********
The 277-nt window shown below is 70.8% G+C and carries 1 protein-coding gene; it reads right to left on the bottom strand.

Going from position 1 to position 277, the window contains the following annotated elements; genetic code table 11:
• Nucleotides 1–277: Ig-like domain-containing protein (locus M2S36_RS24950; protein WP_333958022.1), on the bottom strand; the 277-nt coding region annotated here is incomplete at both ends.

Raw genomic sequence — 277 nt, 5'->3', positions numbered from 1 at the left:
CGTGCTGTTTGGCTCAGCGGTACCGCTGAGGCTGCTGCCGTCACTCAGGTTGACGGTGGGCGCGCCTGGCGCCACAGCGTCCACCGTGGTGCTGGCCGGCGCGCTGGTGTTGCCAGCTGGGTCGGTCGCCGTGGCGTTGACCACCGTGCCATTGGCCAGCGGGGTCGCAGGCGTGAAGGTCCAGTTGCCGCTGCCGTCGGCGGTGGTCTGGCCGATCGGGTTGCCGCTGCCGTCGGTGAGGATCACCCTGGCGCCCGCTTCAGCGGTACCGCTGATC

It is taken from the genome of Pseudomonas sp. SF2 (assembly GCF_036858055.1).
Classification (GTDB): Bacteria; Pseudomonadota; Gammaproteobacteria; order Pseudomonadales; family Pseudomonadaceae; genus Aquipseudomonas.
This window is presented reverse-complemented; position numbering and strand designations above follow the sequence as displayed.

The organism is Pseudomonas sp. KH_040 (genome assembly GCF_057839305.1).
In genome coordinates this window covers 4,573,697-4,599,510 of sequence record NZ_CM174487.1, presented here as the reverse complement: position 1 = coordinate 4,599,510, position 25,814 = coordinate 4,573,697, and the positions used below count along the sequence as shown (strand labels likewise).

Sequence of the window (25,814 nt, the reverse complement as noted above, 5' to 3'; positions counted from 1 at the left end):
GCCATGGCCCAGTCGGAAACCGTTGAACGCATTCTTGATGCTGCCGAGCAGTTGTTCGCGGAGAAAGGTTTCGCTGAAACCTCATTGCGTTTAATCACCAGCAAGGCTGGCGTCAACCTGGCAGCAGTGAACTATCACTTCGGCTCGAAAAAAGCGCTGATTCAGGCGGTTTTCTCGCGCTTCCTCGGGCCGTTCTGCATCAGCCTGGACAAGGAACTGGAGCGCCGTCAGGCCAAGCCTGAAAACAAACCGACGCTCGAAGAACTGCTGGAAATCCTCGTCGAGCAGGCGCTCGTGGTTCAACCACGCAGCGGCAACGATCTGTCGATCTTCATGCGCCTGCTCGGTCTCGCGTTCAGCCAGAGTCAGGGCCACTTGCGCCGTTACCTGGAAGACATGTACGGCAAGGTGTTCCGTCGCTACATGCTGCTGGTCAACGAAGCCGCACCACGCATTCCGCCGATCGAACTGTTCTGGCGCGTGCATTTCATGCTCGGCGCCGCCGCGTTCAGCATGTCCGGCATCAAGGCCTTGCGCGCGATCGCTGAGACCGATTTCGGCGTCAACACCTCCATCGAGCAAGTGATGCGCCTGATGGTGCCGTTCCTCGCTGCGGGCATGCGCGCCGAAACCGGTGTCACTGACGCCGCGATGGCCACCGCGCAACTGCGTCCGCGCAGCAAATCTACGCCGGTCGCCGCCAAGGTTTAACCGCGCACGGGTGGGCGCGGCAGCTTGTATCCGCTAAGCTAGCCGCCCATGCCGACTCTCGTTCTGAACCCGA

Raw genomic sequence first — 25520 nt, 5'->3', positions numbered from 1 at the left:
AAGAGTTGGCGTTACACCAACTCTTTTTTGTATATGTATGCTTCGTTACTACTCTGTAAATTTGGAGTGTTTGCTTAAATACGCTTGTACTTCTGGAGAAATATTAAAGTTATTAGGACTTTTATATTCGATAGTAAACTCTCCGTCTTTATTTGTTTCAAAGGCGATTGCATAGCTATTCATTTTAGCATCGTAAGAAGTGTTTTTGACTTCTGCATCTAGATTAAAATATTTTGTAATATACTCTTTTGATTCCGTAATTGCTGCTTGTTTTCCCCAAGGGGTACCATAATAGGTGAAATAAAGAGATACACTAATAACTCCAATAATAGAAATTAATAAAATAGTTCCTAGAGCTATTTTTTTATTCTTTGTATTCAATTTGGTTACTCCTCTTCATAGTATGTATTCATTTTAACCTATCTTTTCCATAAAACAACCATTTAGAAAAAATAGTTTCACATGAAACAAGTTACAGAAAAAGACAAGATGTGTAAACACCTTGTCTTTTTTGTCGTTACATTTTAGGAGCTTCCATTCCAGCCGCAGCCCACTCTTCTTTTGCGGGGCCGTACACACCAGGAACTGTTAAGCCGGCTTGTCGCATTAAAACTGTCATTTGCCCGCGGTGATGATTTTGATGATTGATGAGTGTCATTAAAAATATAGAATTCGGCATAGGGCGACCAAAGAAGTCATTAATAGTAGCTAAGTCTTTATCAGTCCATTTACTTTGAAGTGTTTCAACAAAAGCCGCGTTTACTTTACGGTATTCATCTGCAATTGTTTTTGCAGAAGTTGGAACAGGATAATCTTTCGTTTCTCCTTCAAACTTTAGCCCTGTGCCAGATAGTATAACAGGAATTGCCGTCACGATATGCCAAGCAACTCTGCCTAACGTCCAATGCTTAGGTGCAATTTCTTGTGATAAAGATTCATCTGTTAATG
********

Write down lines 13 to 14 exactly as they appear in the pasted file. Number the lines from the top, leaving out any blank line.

Raw genomic sequence first — 25520 nt, 5'->3', positions numbered from 1 at the left:
AAGAGTTGGCGTTACACCAACTCTTTTTTGTATATGTATGCTTCGTTACTACTCTGTAAATTTGGAGTGTTTGCTTAAATACGCTTGTACTTCTGGAGAAATATTAAAGTTATTAGGACTTTTATATTCGATAGTAAACTCTCCGTCTTTATTTGTTTCAAAGGCGATTGCATAGCTATTCATTTTAGCATCGTAAGAAGTGTTTTTGACTTCTGCATCTAGATTAAAATATTTTGTAATATACTCTTTTGATTCCGTAATTGCTGCTTGTTTTCCCCAAGGGGTACCATAATAGGTGAAATAAAGAGATACACTAATAACTCCAATAATAGAAATTAATAAAATAGTTCCTAGAGCTATTTTTTTATTCTTTGTATTCAATTTGGTTACTCCTCTTCATAGTATGTATTCATTTTAACCTATCTTTTCCATAAAACAACCATTTAGAAAAAATAGTTTCACATGAAACAAGTTACAGAAAAAGACAAGATGTGTAAACACCTTGTCTTTTTTGTCGTTACATTTTAGGAGCTTCCATTCCAGCCGCAGCCCACTCTTCTTTTGCGGGGCCGTACACACCAGGAACTGTTAAGCCGGCTTGTCGCATTAAAACTGTCATTTGCCCGCGGTGATGATTTTGATGATTGATGAGTGTCATTAAAAATATAGAATTCGGCATAGGGCGACCAAAGAAGTCATTAATAGTAGCTAAGTCTTTATCAGTCCATTTACTTTGAAGTGTTTCAACAAAAGCCGCGTTTACTTTACGGTATTCATCTGCAATTGTTTTTGCAGAAGTTGGAACAGGATAATCTTTCGTTTCTCCTTCAAACTTTAGCCCTGTGCCAGATAGTATAACAGGAATTGCCGTCACGATATGCCAAGCAACTCTGCCTAACGTCCAATGCTTAGGTGCAATTTCTTGTGATAAAGATTCATCTGTTAATG